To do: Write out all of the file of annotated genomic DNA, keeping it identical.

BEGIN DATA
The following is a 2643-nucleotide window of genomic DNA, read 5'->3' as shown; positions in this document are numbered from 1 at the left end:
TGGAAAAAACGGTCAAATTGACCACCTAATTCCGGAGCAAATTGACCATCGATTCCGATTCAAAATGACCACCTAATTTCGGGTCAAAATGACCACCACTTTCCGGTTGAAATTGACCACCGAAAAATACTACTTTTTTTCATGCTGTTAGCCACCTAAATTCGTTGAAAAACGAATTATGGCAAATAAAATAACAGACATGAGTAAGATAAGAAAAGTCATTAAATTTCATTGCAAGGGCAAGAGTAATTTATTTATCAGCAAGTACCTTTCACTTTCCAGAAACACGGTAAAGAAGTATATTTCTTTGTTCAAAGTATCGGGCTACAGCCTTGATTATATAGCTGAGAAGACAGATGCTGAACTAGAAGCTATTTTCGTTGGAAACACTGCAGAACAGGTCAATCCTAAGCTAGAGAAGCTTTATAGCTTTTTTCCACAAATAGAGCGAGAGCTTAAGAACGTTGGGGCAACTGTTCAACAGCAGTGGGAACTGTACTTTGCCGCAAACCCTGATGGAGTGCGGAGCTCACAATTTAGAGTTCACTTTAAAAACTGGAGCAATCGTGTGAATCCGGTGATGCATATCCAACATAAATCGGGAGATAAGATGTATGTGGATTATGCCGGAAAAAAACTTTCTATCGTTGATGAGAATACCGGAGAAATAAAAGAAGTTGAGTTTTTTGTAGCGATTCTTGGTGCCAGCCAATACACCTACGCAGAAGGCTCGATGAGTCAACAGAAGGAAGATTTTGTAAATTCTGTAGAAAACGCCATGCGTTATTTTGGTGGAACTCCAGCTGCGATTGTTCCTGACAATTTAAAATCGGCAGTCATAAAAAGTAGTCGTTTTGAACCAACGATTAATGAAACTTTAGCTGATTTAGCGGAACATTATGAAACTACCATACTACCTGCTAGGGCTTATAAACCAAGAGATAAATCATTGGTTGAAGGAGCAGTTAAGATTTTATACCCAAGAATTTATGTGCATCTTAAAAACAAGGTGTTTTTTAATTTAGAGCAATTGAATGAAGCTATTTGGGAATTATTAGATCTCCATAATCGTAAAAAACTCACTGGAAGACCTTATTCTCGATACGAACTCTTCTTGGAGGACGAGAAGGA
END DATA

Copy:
The following is a 2643-nucleotide window of genomic DNA, read 5'->3' as shown; positions in this document are numbered from 1 at the left end:
TGGAAAAAACGGTCAAATTGACCACCTAATTCCGGAGCAAATTGACCATCGATTCCGATTCAAAATGACCACCTAATTTCGGGTCAAAATGACCACCACTTTCCGGTTGAAATTGACCACCGAAAAATACTACTTTTTTTCATGCTGTTAGCCACCTAAATTCGTTGAAAAACGAATTATGGCAAATAAAATAACAGACATGAGTAAGATAAGAAAAGTCATTAAATTTCATTGCAAGGGCAAGAGTAATTTATTTATCAGCAAGTACCTTTCACTTTCCAGAAACACGGTAAAGAAGTATATTTCTTTGTTCAAAGTATCGGGCTACAGCCTTGATTATATAGCTGAGAAGACAGATGCTGAACTAGAAGCTATTTTCGTTGGAAACACTGCAGAACAGGTCAATCCTAAGCTAGAGAAGCTTTATAGCTTTTTTCCACAAATAGAGCGAGAGCTTAAGAACGTTGGGGCAACTGTTCAACAGCAGTGGGAACTGTACTTTGCCGCAAACCCTGATGGAGTGCGGAGCTCACAATTTAGAGTTCACTTTAAAAACTGGAGCAATCGTGTGAATCCGGTGATGCATATCCAACATAAATCGGGAGATAAGATGTATGTGGATTATGCCGGAAAAAAACTTTCTATCGTTGATGAGAATACCGGAGAAATAAAAGAAGTTGAGTTTTTTGTAGCGATTCTTGGTGCCAGCCAATACACCTACGCAGAAGGCTCGATGAGTCAACAGAAGGAAGATTTTGTAAATTCTGTAGAAAACGCCATGCGTTATTTTGGTGGAACTCCAGCTGCGATTGTTCCTGACAATTTAAAATCGGCAGTCATAAAAAGTAGTCGTTTTGAACCAACGATTAATGAAACTTTAGCTGATTTAGCGGAACATTATGAAACTACCATACTACCTGCTAGGGCTTATAAACCAAGAGATAAATCATTGGTTGAAGGAGCAGTTAAGATTTTATACCCAAGAATTTATGTGCATCTTAAAAACAAGGTGTTTTTTAATTTAGAGCAATTGAATGAAGCTATTTGGGAATTATTAGATCTCCATAATCGTAAAAAACTCACTGGAAGACCTTATTCTCGATACGAACTCTTCTTGGAGGACGAGAAGGA